Reading Strategies and Tips for Success
Most French Immersion students come from families where French is not the language spoken at home. Parents often ask us how they can support their child with French reading when they themselves do not speak French. Reading is a process that involves more than just pronouncing words and there are many things that you can do to assist your child with reading practice at home in French or English.
CHOOSING A BOOK
Always use the rule of five: if there are five or more words per book (primary level) or per page (novel or longer text at the intermediate level) that your child can’t read or does not understand, then the book is likely too challenging for them. If your child chooses a book that is too challenging they will get frustrated and start guessing words rather than using appropriate strategies such as rereading, chunking syllables or sounding words out. It is always better to practice with books at your child’s reading level, and rereading the same book over again several times is an excellent way to gain confidence in reading. You can ask your child’s teacher which level of books your child should be reading at home.
CHOOSING THE TIME AND PLACE TO READ
Choose a quiet time when your child is not over tired or hungry. Make sure there are no distractions such as younger siblings, loud music or the television. Sit beside your child and read with them. If the book is French, listen to them read to you. After the first reading of the book together, encourage your child to practice the book by rereading it to you, by themselves or to another family member. Regular practice is important and it is better to read one book every day than five books only once a week.
Accessing Prior Knowledge and Predicting
- Look at the cover and read the title.
- Do you know anything about the subject of the story or book?
- Does it remind you of anything?
- Open the book and look at the pictures.
- Is it a story book? a non-fiction book? a comic strip? etc.
- Look at the parts of the book i.e. labels, index, table of contents, etc.
- Predict what the story or book will be about based on the pictures.
Code Breaking and Meaning Making
- Track the print with your fingers.
- Look for patterns.
Decoding Hard Words
- Look at the pictures, the whole word, chunk the word and/or look at the letters.
- Does it sound right?
- Skip the word and go to the end of the sentence to try and make sense of the word.
- Go back to the beginning of the sentence and start again to check if your choice makes sense.
Figuring Out the Meaning of the Story or Book
- Look at the punctuation. How does it give us clues about the story or book?
- Read headings, labels, captions and speech bubbles and predict what will happen next or how the story will end.
- Find important facts or look for the problem in the story as your read.
Evaluating and Summarizing
After you finish a story or a book, ask your child questions that will extend their thinking and understanding. Here is a list of sample questions that you can work with:
- What was the most important part or idea in the book?
- What new facts did you learn?
- Did you like the ending?
- If you had written the book would you change the ending?
- Does this book remind you of another story you have read?
- Does this story remind you of something that happened in your life?
- Retell the story to me in your own words.
A FINAL NOTE ON READING WITH YOUR CHILD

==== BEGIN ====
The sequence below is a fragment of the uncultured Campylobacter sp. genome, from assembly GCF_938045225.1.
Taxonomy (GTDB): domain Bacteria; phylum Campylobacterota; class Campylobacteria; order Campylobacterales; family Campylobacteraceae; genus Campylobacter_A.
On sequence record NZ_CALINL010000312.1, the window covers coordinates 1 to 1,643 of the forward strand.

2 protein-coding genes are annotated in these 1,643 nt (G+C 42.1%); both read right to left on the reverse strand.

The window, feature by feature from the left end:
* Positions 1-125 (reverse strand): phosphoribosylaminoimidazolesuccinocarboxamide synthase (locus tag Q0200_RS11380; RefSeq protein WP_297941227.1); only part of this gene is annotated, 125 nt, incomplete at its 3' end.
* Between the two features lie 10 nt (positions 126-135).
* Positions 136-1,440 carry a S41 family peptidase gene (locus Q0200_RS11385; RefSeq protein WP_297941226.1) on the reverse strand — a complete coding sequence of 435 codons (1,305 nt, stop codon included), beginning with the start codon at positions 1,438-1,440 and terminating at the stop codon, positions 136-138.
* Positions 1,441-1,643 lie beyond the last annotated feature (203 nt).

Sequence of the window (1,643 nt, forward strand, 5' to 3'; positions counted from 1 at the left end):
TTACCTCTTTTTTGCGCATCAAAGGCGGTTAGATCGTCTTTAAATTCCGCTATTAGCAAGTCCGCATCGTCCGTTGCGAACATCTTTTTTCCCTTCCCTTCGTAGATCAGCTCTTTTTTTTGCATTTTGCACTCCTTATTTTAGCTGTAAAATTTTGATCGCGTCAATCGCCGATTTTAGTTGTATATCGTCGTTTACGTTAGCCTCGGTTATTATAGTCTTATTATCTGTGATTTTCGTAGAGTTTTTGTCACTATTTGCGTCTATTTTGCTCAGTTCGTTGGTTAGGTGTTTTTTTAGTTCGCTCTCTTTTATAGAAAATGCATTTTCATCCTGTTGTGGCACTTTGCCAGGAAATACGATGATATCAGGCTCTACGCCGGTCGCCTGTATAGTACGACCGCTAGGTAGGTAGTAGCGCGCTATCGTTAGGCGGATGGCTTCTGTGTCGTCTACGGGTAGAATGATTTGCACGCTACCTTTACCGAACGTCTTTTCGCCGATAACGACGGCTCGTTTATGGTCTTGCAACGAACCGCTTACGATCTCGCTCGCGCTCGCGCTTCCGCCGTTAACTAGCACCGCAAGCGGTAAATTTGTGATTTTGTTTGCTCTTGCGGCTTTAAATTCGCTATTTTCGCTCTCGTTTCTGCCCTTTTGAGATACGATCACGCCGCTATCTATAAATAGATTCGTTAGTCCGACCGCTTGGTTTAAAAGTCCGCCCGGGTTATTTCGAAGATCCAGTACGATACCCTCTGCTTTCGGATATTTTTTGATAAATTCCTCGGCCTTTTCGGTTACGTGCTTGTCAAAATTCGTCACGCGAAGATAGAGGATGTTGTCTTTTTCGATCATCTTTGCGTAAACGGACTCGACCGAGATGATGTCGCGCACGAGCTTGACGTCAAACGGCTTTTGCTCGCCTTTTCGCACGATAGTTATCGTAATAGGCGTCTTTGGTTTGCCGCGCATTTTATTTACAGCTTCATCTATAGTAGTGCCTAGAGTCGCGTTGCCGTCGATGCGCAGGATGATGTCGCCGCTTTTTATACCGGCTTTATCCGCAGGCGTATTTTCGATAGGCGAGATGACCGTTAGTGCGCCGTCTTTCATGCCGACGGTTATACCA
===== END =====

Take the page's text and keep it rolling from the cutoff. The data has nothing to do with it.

Remember that it is important not ask the child to translate the story word for word. This would be challenging even for adults since some words and sentences, even ideas, don’t always translate easily from one language to another. Instead, use the questions above to talk to your child about their reading.
If you or your child absolutely can’t figure out a word then skip it and read on. You don’t have to understand each and every word to understand or appreciate a good book. If your child asks their teacher for help the next day, this will provide a valuable opportunity for the teacher to assess where support is needed.
(Adapted from French Immersion Handbook for Parents by Central Ontario East Consultants’ Association available for download.)
Even the most involved parent has at times felt helpless trying to understand a homework assignment or trying to help a child figure out the pronunciation of a word as they support their child with school work at home. Therefore, we thought we’d give you a list of some differences and similarities between the French and English pronunciation of words.
- consonants are essentially the same;
- there are significant differences between the sounds of the vowels;
- i is pronounced like the long English e (see);
- ou in French always sounds like troop (not out);
- oi sound like wa in wash;
- au and eau have the long o sound (go);
- ez has the long a sound (say);
- accents change the sounds of vowels;
- è sounds like the short English e (peck);
- ç sounds like the English s (sand);
- é sounds like the long a sound (say);
- ê sounds like the short English e (peck);
- h is always silent in French;
- an s at the end of a word, to indicate the plural, is silent;
- qu sounds like k (not kw as quiet);
- th is pronounced t;
- ch is pronounced like the English sh;
- when a word begins with a vowel (or a silent h), it is usually joined with the last consonant of the preceding word – it will sound as though your child is reading one word instead of two.
Remember, the best ways to support your child as they move through the French Immersion program include speaking positively about the program to them, communicating regularly with their teacher, staying current with school events by reading newsletters, checking your child’s agenda daily, and providing stimulating activities at home in English which complement what they are learning in French.